Texas mom loses both feet after high-risk pregnancy complication leads to sepsis

A Texas mother is speaking out after she lost both of her feet and part of her left hand to sepsis after suffering a serious pregnancy complication.

Callie Colwick, 30, of McKinney, found out she and her husband, Kevin, 30, were expecting their second child in November 2016. But at 15 weeks, Callie began experiencing heavy bleeding — what she would later learn was a sign of the high-risk pregnancy complication placenta accreta, which “occurs when the placenta grows too deeply into the uterine wall,” as per the Mayo Clinic.


In a healthy pregnancy, the placenta detaches from the uterine wall following childbirth. But with placenta accreta, part or all of the placenta remains attached, which can cause “severe blood loss after delivery,” according to the clinic. Aside from heavy vaginal bleeding, the condition can also lead to premature birth. Most women who are diagnosed with placenta accreta during pregnancy require an early Caesarean section delivery followed by a hysterectomy.

Callie Colwick in hospital.

Callie Colwick in hospital. (SWNS)

Colwick went to the hospital where she was informed that her unborn son, Quinn, could be born at any time and would likely not survive.

“They put me in the pregnancy wing. Here we were in this room, surrounded by women giving birth and babies crying and we were told that Quinn had no chance of survival and we were just waiting to give birth to him,” she recalled to the British news agency South West News Service (SWNS). “It was a solemn few weeks.”

“It was a terrifying few weeks with nothing to do in the hospital but just wait,” she added.

Callie Colwick in hospital with Kevin and Kenzi Colwick. (SWNS)

Callie Colwick in hospital with Kevin and Kenzi Colwick. (SWNS)

Eventually, doctors induced labor. Quinn was stillborn, weighing just half a pound.

“They broke my waters and he was born. Quinn was too tiny to survive — he went straight to heaven,” she said.

“I was fading in and out of consciousness [after the stillbirth],” she continued. “I wasn’t responsive, my eyes would roll to the back of my head and I was burning up. My fever had spiked way too high and they were packing ice onto me.”

Callie and Kevin Colwick with baby Kenzi before Callie lost her feet.

Callie and Kevin Colwick with baby Kenzi before Callie lost her feet. (SWNS)

“My uterus was hemorrhaging blood,” she added, noting her condition was so dire a trauma doctor was flown in from Dallas to help with her case. “Doctors were pumping blood into me as soon as it was flowing out.”

“My husband was stuck between mourning the loss of his son and making all these medical decisions.”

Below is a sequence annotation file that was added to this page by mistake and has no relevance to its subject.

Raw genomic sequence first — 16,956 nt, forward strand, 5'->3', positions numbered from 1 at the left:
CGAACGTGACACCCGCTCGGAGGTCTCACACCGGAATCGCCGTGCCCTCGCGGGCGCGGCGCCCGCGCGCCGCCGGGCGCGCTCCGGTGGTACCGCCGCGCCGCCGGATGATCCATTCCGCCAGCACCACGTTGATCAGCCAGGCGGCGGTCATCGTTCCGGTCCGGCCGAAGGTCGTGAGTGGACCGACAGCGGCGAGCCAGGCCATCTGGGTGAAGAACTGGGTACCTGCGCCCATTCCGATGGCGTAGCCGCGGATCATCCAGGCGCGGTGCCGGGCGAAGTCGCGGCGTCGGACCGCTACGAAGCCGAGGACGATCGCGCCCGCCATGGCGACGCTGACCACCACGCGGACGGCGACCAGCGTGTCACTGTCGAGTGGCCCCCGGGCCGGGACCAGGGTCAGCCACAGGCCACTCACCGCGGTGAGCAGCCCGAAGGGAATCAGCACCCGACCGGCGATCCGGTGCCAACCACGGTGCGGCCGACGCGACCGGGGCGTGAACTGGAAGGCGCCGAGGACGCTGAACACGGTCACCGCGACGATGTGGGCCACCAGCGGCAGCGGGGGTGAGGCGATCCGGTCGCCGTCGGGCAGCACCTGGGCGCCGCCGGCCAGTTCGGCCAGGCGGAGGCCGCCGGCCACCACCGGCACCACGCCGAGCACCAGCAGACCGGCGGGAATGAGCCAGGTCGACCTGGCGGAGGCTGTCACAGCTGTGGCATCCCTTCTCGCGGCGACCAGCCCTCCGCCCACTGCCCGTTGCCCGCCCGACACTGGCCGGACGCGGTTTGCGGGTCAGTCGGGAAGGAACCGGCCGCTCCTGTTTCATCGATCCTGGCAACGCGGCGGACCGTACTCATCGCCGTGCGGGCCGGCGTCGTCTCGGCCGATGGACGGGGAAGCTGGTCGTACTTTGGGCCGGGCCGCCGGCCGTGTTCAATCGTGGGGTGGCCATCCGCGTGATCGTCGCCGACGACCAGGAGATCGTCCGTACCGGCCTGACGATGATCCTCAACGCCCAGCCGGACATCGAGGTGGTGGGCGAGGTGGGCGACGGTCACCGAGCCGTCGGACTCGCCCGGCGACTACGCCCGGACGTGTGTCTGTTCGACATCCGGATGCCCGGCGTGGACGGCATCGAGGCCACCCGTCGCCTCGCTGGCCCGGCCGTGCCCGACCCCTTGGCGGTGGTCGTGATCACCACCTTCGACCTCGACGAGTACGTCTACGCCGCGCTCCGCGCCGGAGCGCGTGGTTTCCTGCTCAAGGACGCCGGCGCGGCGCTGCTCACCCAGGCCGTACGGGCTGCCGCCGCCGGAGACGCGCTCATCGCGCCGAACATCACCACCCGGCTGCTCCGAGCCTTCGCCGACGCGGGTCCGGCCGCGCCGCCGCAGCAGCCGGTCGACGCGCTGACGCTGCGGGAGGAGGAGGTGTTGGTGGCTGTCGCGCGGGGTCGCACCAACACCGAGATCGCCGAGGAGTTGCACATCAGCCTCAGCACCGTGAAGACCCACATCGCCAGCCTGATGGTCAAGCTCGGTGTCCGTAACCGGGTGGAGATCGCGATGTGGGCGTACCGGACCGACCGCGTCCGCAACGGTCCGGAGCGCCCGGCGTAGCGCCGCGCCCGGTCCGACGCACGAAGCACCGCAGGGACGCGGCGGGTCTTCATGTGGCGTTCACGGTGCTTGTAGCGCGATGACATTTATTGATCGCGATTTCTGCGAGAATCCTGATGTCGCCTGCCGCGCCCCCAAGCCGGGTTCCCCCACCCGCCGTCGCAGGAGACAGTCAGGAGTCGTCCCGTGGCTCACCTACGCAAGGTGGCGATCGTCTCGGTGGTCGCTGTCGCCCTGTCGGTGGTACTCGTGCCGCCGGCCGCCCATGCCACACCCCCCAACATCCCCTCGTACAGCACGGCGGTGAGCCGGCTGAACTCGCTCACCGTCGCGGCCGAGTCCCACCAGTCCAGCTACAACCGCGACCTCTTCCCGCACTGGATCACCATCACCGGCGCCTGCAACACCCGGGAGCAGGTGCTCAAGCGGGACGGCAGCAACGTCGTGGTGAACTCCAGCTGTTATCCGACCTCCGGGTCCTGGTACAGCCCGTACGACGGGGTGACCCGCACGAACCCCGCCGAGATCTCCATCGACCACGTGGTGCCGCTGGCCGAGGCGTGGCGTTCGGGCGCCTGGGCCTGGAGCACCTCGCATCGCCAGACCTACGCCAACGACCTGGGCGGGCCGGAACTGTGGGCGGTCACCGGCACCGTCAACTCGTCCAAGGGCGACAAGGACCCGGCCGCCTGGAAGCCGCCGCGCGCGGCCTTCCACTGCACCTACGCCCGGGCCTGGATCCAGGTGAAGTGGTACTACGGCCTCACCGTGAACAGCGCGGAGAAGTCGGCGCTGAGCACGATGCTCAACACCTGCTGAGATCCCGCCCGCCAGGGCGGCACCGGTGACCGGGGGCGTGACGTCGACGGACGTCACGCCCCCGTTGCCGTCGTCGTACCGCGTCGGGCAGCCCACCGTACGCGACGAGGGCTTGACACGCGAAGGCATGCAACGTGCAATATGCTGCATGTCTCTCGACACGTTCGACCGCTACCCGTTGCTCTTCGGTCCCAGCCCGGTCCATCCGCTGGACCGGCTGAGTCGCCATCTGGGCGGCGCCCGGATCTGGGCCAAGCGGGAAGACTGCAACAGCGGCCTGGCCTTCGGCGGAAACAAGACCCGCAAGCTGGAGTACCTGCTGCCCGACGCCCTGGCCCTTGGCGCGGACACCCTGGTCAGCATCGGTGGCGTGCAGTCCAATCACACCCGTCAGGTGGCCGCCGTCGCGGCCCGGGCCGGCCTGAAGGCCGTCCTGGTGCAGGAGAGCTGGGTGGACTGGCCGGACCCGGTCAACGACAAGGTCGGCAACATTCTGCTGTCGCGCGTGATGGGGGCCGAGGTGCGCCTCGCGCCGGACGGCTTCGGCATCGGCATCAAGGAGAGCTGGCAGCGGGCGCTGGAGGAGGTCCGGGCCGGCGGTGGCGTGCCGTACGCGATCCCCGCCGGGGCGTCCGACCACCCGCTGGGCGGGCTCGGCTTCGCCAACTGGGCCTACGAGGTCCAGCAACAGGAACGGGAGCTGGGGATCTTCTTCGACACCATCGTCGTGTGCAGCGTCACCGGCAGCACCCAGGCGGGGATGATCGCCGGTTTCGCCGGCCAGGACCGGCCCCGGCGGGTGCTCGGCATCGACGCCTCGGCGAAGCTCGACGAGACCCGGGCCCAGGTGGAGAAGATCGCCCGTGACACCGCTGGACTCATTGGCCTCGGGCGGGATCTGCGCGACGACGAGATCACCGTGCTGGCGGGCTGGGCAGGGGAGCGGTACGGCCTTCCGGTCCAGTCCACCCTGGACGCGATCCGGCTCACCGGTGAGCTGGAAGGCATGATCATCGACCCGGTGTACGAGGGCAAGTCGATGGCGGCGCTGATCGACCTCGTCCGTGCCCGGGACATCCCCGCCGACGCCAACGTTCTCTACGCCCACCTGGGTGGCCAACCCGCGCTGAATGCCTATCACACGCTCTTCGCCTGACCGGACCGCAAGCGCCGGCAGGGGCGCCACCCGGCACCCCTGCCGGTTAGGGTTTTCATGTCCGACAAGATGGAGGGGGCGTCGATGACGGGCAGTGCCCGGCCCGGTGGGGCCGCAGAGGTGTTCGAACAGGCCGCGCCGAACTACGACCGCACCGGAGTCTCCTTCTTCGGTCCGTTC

Colwick then developed septic shock in her uterus. The infection later spread throughout her body.

Callie Colwick with her daughter Kenzi.

Callie Colwick with her daughter Kenzi. (SWNS)

“My world went black. That infection overrode my entire body,” she said. “They had to take out my uterus. The sepsis shut down my kidneys and my lungs so I was on a breathing machine.”

Two months later, severely damaged tissue in both of Colwick’s feet and part of her left hand left doctors no choice but to amputate. Her legs were removed below the knee as was her left thumb and index finger.

“My legs were black and shriveled up, my toes looked like raisins,” she recalled. “I remember coming to, in extreme pain and confusion. My husband had to explain what happened. I had everything minus my uterus and my feet.”

Callie Colwick kisses her daughter Kenzi.

Callie Colwick kisses her daughter Kenzi. (SWNS)

In total, Colwick spent more than a year in intensive care. Finally, in March 2018, she was cleared to return home. After a battle with her insurance company, Colwick was approved for prosthetics in April 2019. She also applied for a custom wheelchair — she was unable to push a standard wheelchair herself, she said — but was denied. A stranger began a viral fundraising campaign to raise enough money for Colwick to purchase a custom wheelchair, a move the mom said changed her life.

“This generous gift from a complete stranger gives me the ability to make my home completely accessible,” she told SWNS.  “It’s a lightweight custom-built chair so I can pick it up by myself. I can actually wheel myself around in it.”


Looking back on the near-death experience, Colwick, who shares her daughter, 4-year-old Kerri, with her husband, said she hopes to “help and inspire others.”

“I was 27 when this happened — no one expects a 27-year-old mom to die,” she added. “I truly feel like I am living on borrowed time now.”